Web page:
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New Report Shows Immigrant and Limited English Proficient Communities Lack Disaster Preparedness

Monday, July 28, 2008

  • The Asian American Justice Center

Washington, D.C. - The Asian American Justice Center (AAJC) applauds the recent release of Disaster Preparedness in Urban Communities: Lessons Learned from the Recent Catastrophes Relevant to Asian and Latino Communities in Southern California, a joint collaboration by AAJC's affiliate, the Asian Pacific American Legal Center (APALC), and the Tomás Rivera Policy Institute (TRPI).

"While focused on California, the report provides important insights to policymakers and agencies charged with preparing and implementing emergency response plans throughout the nation," said Karen K. Narasaki, president and executive director of AAJC.

The APALC/TRPI study provides findings and recommendations to improve disaster preparedness in Asian American and Latino communities and to help emergency response personnel better serve these growing communities. An important finding is that immigrant and limited English proficient populations are not fully incorporated in disaster preparedness educational efforts and emergency response plans. AAJC's case study, Hurricane Katrina: Models for Effective Emergency Response in Asian American Communities, which can be found at was also used in the production of the report.

Key findings in the report include:
• A lack of disaster preparedness materials in languages other than English that reflect the demographics of the service populations.
• A shortage of bilingual staff and volunteers among emergency response crews and nonprofits that typically do outreach during emergencies.
• That ethnic media outlets are underutilized as important tools for communication with immigrant and limited English speaking communities.
• Concern that members of the immigrant community will not come forward for assistance for fear that their status will come into question.

The report recommends that federal and state governments establish a baseline of minimal secondary language resources and that local agencies take a lead in creating informational materials and response plans that take into account the language needs of their constituents. Current state legislative efforts to address this issue include AB 1930 (Torrico) which would build upon the existing emergency preparedness system and incorporate the language needs of Californians in disaster preparedness planning, response and recovery.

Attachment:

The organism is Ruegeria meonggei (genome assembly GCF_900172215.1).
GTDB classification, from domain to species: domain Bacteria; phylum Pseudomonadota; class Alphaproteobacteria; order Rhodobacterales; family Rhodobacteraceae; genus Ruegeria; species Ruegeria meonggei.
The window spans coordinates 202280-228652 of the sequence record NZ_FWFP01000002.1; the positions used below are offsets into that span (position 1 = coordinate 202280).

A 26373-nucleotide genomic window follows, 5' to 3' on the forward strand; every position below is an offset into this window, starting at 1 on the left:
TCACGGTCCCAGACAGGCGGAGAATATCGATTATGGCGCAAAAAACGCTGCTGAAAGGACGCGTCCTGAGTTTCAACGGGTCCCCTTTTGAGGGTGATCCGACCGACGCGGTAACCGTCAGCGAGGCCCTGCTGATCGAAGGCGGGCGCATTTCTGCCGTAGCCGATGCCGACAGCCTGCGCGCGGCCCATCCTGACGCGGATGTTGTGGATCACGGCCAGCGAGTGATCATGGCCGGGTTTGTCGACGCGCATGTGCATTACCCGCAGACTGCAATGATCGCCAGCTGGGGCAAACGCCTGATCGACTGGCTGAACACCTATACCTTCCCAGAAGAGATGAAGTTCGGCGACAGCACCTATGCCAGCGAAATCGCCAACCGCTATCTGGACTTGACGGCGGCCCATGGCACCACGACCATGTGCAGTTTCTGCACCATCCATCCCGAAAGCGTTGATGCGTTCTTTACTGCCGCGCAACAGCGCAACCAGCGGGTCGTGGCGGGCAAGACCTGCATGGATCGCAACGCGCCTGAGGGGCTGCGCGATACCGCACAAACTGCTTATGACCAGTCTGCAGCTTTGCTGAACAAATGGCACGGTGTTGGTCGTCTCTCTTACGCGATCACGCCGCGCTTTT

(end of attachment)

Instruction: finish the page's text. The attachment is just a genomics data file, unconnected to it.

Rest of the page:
Governments must also address a key concern among some immigrants that seeking emergency help could result in deportation or lead to problems with receiving benefits. "When you have a major disaster and people flee their homes, immigration documents may well be lost," said Harry Pachon, president of TRPI. "Our field researchers heard reports that people were turned away for assistance in New Orleans because they couldn't prove their legal residency status. Others avoided reaching out for help because of their fear of being deported."

"This study shows that we are ill-prepared to serve the limited English proficient community in the event of a major catastrophic disaster," said Stewart Kwoh, executive director of APALC. "By not taking into account the special needs and concerns of these communities in our disaster preparedness and response plans, we are putting many lives at risk."

The project, conducted over a two-year period, involved two focus groups of Latino residents, one of Mandarin speaking residents and another comprised of Vietnamese speaking residents. Researchers also interviewed 34 members of disaster service providers, nonprofit organizations and ethnic organizations in Southern California. Additional interviews focused on emergency service providers in the quake-affected areas of Northridge, Calif. (1994) and the Hurricane Katrina disaster areas in Louisiana (2005). The study addresses the need to prepare for similar large-scale emergencies and man-made disasters. The U.S. Geological Survey forecasts that California has a 46 percent chance of an earthquake with at least a 7.5 magnitude in the next 30 years.

For a copy of Disaster Preparedness in Urban Communities: Lessons Learned from the Recent Catastrophes Relevant to Asian and Latino Communities in Southern California, please click here:

About The Asian American Justice Center: Formerly known as NAPALC, The Asian American Justice Center is a national organization dedicated to defending and advancing the civil and human rights of Asian Americans. It works closely with three affiliates - the Asian American Institute of Chicago, the Asian Law Caucus in San Francisco, and the Asian Pacific American Legal Center in Los Angeles - and nearly 100 community partners in 49 cities, 23 states and Washington, D.C.